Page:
Recomendo
A compendium of Recomendo
Wellness.jpeg

Wellness

Play

 

Japanese toys

Leave it to the Japanese to sell toy models of prehistoric invertebrates. Not fierce dinosaurs, or ancient predators, but spineless slugs and amorphous marine creatures extinct millions of years ago. The Favorite Store offers two of my favorites, inexpensive anatomically accurate soft casts of Opabinia and Anomalocaris. — KK 

Create your own boardgame

I recently bought the Junior Game Inventors Kit to build with my soon-to-be stepson. We had a lot of fun creating a board design and brainstorming “consequence" and “reward” cards. We didn’t get a chance to finish and play the game, but I’m looking forward to seeing how it evolves. Very reasonable price for a kit that inspires creativity. — CD

Anti-boredom

I always carry a deck of cards. Not to play card games, but to practice sleight of hand. It’s easy to have a conversation and at the same time, and it prevents me from fidgeting. This 4 DVD set, The Royal Road to Card Magic is a bargain at $15, and a great way to get started. — MF

Fundable:

A crazy Kickstarter project I funded (still open) is Event Horizon, which is a LARP — a live action role playing game. Think of an improv weekend where the audience is the players. This one convenes 150 people to pretend they are in a space opera on a distant planet with costumes, characters, roles, sets, drama, and lodging for the weekend. Nerd city. — KK 

Who are you?

Know Yourself is a set of 60 cards to prompt you to examine your beliefs. Example card: “List five things that are important to you in your life. How much of your time do you give to each of these?” The back of each card offers advice to make sure you answer the questions in a useful way. You can use their cards on your own or with another person you feel close to. Be prepared to surprise yourself. — MF

Brain-training apps

I’ve been enjoying using both Peak and Elevate brain-training apps for about a month now. While Elevate has more challenging writing and math exercises that actually teach you as you go, Peak’s problem solving puzzles are addictive, and I get a greater sense of accomplishment after completing them. Plus, I really enjoy competing against previous scores and watching my “brain map” grow. Here’s a good comparison review. — CD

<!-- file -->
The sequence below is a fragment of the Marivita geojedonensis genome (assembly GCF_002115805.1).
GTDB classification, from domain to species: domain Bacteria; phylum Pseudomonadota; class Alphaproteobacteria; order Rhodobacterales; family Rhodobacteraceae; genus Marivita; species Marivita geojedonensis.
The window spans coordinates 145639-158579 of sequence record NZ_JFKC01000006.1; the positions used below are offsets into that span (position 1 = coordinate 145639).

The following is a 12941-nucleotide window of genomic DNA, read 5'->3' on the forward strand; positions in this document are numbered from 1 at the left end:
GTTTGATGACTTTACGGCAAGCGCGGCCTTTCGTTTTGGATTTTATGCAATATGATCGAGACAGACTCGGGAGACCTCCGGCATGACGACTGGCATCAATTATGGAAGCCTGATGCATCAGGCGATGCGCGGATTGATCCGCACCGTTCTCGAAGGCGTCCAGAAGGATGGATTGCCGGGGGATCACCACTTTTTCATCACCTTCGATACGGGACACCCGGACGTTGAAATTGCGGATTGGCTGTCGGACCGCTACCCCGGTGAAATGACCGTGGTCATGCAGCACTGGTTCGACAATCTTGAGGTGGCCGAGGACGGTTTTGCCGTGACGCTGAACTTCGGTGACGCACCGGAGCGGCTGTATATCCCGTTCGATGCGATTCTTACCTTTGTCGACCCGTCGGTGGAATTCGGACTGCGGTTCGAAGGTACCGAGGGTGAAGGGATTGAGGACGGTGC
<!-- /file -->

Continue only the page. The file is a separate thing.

Wise oracle cards

Second to the traditional Rider-Waite deck, my new favorite set of tarot cards is the Tao Oracle. It is the I-Ching, without the coin throwing, in beautifully-illustrated oversized cards. The guide book itself is a sacred text. I often just read random pages for quick, calming wisdom.  — CD

Smooth speedcube

I have not yet solved Rubik’s Cube, and whenever I used to try, I’d get discouraged because the cube locks up when turning it. Then I discovered Chinese speed cubes. They are very smooth and a pleasure to use. I’m working on a 2 x 2 x 2 mini-cube ($8) instead of the usual 3 x 3 x 3. Still haven’t cracked it! — MF

Pocketable watercolor kit

This small, watercolor kit by Sakura is perfect for the occasional wannabe artist like me. It comes with a brush that stores water, so you can always be ready to paint. It was so easy to incorporate this into my journaling/sketching routine. — CD

Google autocomplete game

Google Feud is a game that challenges you to guess the top ten Google autocompletes for a particular word or term. For instance, the game might prompt you with “my friend is addicted to” and you have to fill in the rest of the query. (FYI, the top ten autocompletes for this example are weed, her phone, drugs, coke, pills, drama, oxycodone, crack, anime, and alcohol.) — MF

Beautiful puzzles

Pomegranate’s Charley Harper puzzles are beautiful and sturdy. Each piece is glossy and locks well with other pieces, and it’s a fun distraction for a few hours. I’ve bought two so far — Tree of Life and Exquisite Creatures. — CD

Favorite pool float

I spent almost four hours lounging in this papasan float on the 4th of July and it’s now my favorite purchase of the year. Half my body stays in the water, so I’m able to stay cool while basking in the sun. The only drawback might be how easy it is to relax — time went by so fast, I got sunburned. — CD

Learning game for preschoolers

My three-year-old brother is obsessed with watching Youtube on his iPad and playing app games. I wanted to find a non-tech activity that he would have fun playing with and maybe learn something. The Sneaky, Snacky Squirrel Game — a color matching game — was fun for both of us! You spin a spinner, you pick up acorns and you try to be the first to collect all the colors. He practiced saying all his colors out loud and worked on his motor skills with the squirrel squeezer. He also learned to “cheat” by landing on the “sneaky squirrel” and being allowed to steal acorns. It was really cute. — CD 

WellnessClaudia Dawson